The dough. If using masa harina, mix it with the hot water, then knead until smooth, adding more water or more masa harina to achieve a very soft (but not sticky) consistency; cover with plastic and let rest 30 minutes. When you're ready to bake the tortillas, readjust the consistency of the fresh or reconstituted masa, then divide into 15 balls and cover with plastic. Heat a large, ungreased, heavy griddle or 2 heavy skillets: one end of the griddle (or one skillet) over medium-low, the other end (or the other skillet) over medium to medium-high. Cut 2 squares of heavy plastic to fit the plates of your tortillas press. With the press open, place a square of plastic over the bottom plate, set a ball of dough in the center, cover with the second square of plastic, and gently flatten the dough between. Close the top plate and press down gently but firmly with the handle. Open, turn the tortilla 180 degrees, close and gently press again, to an even 1/16-inch thickness. Open the press and peel off the top sheet of plastic. Flip the tortillas onto one hand, dough side down, then starting at one corner, gently peel off the remaining sheet of the plastic. Lay the tortilla onto the cooler end of the griddle (or the cooler skillet). In a about 20 seconds, when the tortilla loosens itself from the griddle (but the edges have not yet dried or curled), flip it over onto the hotter end of the griddle (or onto the hotter skillet). When lightly browned in spots underneath, 20 to 30 seconds more, flip a second time, back onto the side that was originally down. If the fire is properly hot, the tortilla will balloon up like a pita bread, When lightly browned, another 20 or 30 seconds, remove from the griddle (it will completely deflate) and wrap in a towel. Press, unmold and bake the remaining balls of masa, placing each hot tortilla on top of the last and keeping the stack well wrapped. Resting. Let the wrapped stack of tortillas rest for about 15 minutes to finish their cooking, soften and become pliable.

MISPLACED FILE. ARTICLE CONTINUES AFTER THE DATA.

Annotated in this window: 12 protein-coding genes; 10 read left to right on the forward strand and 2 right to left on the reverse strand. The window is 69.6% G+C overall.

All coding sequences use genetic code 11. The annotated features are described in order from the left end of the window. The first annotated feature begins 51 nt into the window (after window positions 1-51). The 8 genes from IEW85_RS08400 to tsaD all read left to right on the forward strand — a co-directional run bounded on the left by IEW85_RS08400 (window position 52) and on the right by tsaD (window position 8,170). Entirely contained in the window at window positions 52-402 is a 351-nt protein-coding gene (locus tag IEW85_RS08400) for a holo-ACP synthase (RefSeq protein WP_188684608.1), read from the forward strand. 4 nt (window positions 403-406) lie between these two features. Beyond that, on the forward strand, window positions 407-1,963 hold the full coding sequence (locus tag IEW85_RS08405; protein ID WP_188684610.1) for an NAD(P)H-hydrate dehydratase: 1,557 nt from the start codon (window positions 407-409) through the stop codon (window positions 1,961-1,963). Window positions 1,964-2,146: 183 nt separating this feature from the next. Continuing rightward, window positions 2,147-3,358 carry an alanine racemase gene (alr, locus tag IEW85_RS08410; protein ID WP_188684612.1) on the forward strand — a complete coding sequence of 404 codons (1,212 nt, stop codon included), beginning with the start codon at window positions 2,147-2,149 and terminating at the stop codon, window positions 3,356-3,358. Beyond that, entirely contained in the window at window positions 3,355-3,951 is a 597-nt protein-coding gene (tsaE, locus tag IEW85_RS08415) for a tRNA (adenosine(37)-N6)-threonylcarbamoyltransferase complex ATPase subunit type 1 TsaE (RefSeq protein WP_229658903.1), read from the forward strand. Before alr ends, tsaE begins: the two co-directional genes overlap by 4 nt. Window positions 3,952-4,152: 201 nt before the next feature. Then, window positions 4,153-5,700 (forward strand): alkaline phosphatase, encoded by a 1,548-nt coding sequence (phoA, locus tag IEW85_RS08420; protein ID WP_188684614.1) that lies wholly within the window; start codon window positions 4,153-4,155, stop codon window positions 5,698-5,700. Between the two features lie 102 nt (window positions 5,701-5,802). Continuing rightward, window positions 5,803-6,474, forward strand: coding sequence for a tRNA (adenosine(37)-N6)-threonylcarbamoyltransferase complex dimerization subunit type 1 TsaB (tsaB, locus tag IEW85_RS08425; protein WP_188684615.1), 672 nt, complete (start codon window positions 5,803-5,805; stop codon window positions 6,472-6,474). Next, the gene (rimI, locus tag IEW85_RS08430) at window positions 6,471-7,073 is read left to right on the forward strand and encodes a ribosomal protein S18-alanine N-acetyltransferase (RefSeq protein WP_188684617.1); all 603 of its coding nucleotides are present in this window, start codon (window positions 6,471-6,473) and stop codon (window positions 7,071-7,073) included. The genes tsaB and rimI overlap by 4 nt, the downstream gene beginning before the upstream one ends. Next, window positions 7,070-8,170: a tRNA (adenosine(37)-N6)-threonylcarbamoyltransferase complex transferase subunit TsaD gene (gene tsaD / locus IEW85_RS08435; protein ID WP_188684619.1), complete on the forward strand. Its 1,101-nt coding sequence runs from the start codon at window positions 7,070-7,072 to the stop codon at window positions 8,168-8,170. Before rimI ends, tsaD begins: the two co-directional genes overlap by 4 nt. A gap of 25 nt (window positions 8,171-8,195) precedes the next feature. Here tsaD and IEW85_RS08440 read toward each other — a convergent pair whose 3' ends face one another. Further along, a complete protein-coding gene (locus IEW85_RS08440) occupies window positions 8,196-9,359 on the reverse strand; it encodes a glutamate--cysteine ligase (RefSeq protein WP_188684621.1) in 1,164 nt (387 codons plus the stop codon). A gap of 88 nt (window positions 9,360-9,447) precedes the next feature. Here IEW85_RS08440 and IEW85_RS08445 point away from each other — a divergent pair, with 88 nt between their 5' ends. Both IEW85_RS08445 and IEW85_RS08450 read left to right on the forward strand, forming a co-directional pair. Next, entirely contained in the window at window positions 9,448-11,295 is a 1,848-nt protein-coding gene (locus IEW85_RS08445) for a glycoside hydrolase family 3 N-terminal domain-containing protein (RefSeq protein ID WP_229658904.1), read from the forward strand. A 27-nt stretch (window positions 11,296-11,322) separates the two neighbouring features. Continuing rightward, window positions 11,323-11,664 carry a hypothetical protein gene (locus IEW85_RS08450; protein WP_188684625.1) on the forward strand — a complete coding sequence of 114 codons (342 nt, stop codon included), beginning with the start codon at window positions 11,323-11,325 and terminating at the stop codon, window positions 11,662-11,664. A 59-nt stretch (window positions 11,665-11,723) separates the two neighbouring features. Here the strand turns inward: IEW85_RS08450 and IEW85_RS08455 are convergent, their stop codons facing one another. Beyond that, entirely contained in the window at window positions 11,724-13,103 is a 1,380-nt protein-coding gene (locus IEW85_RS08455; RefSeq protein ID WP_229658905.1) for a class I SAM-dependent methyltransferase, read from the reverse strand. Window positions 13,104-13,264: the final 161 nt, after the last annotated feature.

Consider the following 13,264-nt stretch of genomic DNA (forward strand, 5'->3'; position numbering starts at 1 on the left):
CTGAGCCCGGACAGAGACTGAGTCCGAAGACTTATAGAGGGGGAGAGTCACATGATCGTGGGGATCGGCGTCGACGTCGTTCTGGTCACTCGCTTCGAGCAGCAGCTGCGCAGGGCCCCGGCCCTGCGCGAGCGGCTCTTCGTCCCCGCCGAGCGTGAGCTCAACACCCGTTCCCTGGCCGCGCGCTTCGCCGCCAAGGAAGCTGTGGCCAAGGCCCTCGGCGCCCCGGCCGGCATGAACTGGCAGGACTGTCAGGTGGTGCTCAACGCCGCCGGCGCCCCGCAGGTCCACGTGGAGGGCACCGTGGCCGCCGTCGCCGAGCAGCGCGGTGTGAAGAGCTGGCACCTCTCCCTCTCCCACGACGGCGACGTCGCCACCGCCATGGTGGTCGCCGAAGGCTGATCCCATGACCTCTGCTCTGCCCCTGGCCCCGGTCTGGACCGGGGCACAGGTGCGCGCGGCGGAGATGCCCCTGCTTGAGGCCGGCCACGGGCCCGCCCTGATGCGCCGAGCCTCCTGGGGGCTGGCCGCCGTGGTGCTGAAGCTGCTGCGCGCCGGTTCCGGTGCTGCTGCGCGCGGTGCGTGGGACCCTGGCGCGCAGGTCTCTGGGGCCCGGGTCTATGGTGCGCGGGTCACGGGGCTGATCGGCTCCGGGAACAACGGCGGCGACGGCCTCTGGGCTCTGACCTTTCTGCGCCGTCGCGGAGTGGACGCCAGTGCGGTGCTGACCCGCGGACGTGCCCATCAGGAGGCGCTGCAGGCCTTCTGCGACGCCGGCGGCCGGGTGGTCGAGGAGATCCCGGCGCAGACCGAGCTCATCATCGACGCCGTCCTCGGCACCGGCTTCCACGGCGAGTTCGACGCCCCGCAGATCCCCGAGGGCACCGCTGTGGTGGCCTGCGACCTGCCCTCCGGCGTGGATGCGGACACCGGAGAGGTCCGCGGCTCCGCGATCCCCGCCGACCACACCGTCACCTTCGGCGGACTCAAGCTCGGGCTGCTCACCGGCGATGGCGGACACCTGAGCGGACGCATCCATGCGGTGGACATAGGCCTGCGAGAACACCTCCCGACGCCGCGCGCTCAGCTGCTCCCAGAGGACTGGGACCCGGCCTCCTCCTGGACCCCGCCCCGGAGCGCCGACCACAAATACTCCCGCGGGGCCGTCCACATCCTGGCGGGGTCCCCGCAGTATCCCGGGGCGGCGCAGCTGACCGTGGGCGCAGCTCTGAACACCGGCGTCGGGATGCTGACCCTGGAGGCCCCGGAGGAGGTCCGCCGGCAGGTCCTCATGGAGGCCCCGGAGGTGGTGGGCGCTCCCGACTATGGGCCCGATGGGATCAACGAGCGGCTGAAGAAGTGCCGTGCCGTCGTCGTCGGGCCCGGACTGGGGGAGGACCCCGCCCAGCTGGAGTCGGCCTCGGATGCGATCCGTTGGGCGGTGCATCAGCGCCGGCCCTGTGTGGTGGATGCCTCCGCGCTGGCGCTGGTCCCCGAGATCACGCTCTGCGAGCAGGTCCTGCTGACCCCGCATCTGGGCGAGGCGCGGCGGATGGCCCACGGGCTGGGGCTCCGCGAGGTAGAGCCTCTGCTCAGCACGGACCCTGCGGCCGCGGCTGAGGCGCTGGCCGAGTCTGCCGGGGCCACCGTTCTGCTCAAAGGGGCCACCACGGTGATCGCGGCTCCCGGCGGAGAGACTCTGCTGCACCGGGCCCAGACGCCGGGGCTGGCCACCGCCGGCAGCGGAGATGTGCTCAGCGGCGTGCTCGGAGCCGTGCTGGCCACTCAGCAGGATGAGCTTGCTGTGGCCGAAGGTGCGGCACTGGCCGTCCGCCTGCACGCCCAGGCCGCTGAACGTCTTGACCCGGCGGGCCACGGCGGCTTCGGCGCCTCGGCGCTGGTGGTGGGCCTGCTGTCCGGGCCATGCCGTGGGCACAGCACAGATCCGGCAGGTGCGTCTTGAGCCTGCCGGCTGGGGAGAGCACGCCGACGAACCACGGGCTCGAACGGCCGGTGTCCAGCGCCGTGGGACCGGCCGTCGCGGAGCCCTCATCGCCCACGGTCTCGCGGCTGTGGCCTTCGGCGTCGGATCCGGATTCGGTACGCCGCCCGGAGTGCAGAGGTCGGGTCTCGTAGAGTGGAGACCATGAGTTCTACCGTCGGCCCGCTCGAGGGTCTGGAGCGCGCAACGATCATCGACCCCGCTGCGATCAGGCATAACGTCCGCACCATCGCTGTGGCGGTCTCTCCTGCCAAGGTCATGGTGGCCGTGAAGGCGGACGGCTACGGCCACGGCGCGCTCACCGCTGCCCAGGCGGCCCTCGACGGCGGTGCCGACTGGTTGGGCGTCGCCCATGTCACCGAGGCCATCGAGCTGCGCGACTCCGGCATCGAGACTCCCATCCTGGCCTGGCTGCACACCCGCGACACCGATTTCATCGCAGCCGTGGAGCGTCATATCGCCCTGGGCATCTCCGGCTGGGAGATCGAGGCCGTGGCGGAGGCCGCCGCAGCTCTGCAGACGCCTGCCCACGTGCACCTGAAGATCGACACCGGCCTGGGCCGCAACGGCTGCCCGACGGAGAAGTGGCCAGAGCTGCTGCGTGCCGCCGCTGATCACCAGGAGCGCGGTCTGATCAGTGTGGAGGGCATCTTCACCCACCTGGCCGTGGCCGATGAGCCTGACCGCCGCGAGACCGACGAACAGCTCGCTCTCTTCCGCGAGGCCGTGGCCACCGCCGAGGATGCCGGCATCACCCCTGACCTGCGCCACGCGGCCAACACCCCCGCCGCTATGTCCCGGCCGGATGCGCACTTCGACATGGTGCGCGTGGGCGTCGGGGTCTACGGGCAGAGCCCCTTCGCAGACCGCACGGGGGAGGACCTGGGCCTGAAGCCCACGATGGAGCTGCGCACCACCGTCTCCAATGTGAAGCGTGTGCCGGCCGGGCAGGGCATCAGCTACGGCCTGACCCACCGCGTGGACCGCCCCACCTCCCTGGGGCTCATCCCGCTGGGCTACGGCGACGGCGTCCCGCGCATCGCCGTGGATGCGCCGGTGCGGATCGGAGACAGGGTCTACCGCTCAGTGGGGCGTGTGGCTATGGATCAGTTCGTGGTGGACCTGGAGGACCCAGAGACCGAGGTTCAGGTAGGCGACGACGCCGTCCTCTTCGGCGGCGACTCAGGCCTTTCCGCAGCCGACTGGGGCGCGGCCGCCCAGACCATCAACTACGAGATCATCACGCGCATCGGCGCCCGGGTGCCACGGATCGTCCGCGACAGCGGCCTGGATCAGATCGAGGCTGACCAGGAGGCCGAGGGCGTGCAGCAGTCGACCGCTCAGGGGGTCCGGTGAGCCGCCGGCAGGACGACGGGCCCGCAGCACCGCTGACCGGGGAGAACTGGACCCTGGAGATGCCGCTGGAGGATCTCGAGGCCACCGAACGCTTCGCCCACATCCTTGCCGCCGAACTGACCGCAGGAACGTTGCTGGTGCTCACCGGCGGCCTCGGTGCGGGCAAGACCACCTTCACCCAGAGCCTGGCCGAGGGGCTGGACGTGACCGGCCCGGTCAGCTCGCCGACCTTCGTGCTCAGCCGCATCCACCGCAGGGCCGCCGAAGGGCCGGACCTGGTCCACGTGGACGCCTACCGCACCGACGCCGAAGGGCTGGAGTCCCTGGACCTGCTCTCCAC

Tools You May Need
Recipes courtesy of Rick Bayless, 'Authentic Mexican'
Tools You May Need
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